# Why should I use a 1-sample t-test?

To perform this test, select Stat > Basic Statistics > 1-Sample t.

Use the 1-sample t-test to estimate the mean of a population and compare it to a target or reference value when you do not know the standard deviation of the population. Using this test, you can:
• Determine whether the mean of a group differs from a specified value.
• Calculate a range of values that is likely to include the population mean.

For example, the manager of a pizza business collects a random sample of pizza delivery times. The manager uses the 1-sample t-test to determine whether the mean delivery time is significantly lower than a competitor's advertised delivery time of 30 minutes.

The test calculates the difference between your sample mean and the hypothesized mean relative to the variability of your sample. Usually, the larger the difference and the smaller the variability in your sample, the greater the chance that the population mean differs significantly from the hypothesized mean.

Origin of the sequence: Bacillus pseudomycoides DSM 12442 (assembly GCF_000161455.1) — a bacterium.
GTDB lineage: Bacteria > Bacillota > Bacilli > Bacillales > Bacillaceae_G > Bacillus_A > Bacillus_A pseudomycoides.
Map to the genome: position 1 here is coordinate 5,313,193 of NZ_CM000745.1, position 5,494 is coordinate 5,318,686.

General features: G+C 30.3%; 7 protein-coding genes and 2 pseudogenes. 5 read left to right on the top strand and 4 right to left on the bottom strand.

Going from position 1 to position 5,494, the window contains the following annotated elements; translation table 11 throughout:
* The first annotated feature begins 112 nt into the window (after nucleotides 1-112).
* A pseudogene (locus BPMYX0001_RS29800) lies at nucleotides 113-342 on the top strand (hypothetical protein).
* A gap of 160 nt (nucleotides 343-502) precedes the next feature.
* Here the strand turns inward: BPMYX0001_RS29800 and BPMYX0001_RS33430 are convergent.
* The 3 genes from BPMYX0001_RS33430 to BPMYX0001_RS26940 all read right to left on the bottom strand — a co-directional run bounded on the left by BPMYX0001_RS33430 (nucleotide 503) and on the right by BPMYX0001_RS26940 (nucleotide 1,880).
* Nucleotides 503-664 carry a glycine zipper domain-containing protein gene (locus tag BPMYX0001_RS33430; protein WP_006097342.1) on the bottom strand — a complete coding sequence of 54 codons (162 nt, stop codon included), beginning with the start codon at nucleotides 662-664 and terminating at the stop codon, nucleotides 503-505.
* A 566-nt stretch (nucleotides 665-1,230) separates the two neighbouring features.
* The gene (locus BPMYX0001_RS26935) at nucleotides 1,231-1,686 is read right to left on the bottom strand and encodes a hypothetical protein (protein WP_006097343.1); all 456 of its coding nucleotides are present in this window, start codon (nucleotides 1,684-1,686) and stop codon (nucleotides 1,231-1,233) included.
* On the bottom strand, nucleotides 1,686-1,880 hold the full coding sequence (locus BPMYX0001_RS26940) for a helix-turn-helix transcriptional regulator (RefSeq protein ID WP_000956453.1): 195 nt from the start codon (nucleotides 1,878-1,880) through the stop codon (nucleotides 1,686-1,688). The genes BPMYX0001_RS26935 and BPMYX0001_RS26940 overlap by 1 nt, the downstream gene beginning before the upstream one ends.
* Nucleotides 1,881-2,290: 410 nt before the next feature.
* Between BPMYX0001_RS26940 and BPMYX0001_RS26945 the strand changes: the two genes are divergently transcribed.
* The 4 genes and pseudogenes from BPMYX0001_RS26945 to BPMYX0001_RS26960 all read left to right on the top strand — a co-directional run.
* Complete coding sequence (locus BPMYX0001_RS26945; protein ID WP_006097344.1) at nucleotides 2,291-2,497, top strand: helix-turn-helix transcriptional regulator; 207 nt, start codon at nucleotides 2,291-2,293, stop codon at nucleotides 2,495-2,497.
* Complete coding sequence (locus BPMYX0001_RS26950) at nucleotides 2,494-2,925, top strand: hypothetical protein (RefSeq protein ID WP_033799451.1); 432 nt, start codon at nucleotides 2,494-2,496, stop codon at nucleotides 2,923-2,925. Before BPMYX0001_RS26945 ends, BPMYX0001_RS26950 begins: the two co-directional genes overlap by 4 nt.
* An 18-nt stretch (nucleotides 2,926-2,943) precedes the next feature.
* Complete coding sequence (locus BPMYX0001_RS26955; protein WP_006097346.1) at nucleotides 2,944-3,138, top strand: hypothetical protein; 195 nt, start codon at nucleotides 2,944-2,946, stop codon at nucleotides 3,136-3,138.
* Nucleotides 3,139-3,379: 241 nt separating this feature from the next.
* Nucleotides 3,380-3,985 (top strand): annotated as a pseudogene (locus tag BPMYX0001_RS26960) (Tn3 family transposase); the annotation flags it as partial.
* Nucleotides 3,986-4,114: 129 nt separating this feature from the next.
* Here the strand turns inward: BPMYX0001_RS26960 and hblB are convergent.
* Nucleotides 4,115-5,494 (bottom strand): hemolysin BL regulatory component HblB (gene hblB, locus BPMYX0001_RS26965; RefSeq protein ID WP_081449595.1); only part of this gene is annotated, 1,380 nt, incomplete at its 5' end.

The 1-sample t-test also works well when the assumption of normality is violated, but only if the underlying distribution is symmetric, unimodal, and continuous. If the values are highly skewed, it might be appropriate to use a nonparametric procedure, such as a 1-sample sign test.

For 1-Sample t, the hypotheses are:
Null hypothesis
 H0: μ = µ0 The population mean (μ) equals the hypothesized mean (µ0).
Alternative hypothesis
Choose one:
 H1: μ ≠ µ0 The population mean (μ) differs from the hypothesized mean (µ0). H1: μ > µ0 The population mean (μ) is greater than the hypothesized mean (µ0). H1: μ < µ0 The population mean (μ) is less than the hypothesized mean (µ0).
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